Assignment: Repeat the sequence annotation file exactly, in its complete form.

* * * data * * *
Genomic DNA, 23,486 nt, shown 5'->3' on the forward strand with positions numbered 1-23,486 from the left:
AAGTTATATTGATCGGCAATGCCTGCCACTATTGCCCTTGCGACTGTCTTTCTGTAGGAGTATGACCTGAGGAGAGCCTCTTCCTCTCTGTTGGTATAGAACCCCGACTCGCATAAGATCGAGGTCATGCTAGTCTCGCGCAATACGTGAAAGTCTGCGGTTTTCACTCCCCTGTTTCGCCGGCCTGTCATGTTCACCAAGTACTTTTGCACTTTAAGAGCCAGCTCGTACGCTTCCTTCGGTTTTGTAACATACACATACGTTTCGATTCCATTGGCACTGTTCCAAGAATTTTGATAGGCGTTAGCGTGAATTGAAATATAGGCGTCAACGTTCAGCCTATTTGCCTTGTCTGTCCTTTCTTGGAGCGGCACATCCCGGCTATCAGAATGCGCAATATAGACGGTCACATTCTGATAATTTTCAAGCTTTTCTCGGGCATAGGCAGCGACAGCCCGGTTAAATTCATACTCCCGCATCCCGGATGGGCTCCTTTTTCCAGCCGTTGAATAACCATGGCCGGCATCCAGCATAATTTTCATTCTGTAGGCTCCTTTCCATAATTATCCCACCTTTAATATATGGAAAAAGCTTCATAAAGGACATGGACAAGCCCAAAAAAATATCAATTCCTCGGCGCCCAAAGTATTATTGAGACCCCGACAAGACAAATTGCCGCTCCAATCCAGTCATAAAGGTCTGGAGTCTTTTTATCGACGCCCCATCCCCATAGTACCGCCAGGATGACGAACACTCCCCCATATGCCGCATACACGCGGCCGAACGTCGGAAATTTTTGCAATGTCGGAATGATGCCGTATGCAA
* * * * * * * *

Genomic DNA, 23,486 nt, shown 5'->3' on the forward strand with positions numbered 1-23,486 from the left:
AAGTTATATTGATCGGCAATGCCTGCCACTATTGCCCTTGCGACTGTCTTTCTGTAGGAGTATGACCTGAGGAGAGCCTCTTCCTCTCTGTTGGTATAGAACCCCGACTCGCATAAGATCGAGGTCATGCTAGTCTCGCGCAATACGTGAAAGTCTGCGGTTTTCACTCCCCTGTTTCGCCGGCCTGTCATGTTCACCAAGTACTTTTGCACTTTAAGAGCCAGCTCGTACGCTTCCTTCGGTTTTGTAACATACACATACGTTTCGATTCCATTGGCACTGTTCCAAGAATTTTGATAGGCGTTAGCGTGAATTGAAATATAGGCGTCAACGTTCAGCCTATTTGCCTTGTCTGTCCTTTCTTGGAGCGGCACATCCCGGCTATCAGAATGCGCAATATAGACGGTCACATTCTGATAATTTTCAAGCTTTTCTCGGGCATAGGCAGCGACAGCCCGGTTAAATTCATACTCCCGCATCCCGGATGGGCTCCTTTTTCCAGCCGTTGAATAACCATGGCCGGCATCCAGCATAATTTTCATTCTGTAGGCTCCTTTCCATAATTATCCCACCTTTAATATATGGAAAAAGCTTCATAAAGGACATGGACAAGCCCAAAAAAATATCAATTCCTCGGCGCCCAAAGTATTATTGAGACCCCGACAAGACAAATTGCCGCTCCAATCCAGTCATAAAGGTCTGGAGTCTTTTTATCGACGCCCCATCCCCATAGTACCGCCAGGATGACGAACACTCCCCCATATGCCGCATACACGCGGCCGAACGTCGGAAATTTTTGCAATGTCGGAATGATGCCGTATGCAA